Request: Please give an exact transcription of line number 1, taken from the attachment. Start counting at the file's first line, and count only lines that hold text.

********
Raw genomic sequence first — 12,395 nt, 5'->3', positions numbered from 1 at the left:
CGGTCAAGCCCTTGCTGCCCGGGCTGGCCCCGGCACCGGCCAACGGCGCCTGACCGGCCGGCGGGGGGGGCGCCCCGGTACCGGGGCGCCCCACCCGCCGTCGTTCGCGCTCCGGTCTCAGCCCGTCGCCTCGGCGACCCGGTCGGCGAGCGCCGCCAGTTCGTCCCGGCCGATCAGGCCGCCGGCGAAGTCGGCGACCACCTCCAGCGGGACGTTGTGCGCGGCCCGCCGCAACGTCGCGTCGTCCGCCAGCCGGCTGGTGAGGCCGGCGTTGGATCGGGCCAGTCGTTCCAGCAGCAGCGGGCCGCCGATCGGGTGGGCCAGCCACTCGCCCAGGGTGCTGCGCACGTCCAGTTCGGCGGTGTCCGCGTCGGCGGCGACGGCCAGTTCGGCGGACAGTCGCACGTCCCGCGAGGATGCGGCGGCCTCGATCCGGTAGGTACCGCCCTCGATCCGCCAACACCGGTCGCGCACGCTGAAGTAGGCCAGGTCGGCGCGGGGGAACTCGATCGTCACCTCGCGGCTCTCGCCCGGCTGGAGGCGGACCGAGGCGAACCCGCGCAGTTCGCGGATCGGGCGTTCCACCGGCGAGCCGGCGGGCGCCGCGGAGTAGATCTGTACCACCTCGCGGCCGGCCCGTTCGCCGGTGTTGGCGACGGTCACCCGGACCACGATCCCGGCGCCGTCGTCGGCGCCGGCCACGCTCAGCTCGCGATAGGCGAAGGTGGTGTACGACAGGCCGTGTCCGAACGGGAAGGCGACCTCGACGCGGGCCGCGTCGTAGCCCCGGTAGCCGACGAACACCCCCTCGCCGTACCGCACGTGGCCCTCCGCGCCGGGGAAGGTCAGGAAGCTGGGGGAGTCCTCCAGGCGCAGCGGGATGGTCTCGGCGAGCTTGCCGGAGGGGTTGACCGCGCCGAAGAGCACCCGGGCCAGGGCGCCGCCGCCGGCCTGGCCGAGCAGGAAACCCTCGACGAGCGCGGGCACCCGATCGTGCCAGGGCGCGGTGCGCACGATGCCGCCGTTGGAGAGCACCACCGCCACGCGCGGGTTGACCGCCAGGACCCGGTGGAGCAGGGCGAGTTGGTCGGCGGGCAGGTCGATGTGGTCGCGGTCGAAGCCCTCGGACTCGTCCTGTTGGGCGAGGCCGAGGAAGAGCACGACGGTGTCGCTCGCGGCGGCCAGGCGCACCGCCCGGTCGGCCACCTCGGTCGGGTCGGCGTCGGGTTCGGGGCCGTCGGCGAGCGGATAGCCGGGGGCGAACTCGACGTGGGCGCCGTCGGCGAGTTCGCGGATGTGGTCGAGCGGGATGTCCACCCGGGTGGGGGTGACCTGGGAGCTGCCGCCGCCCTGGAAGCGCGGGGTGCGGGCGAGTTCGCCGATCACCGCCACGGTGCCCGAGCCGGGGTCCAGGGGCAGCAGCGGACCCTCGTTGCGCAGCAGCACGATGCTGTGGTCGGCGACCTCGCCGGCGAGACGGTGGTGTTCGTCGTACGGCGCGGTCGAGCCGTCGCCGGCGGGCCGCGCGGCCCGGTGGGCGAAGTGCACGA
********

Raw genomic sequence first — 12,395 nt, 5'->3', positions numbered from 1 at the left: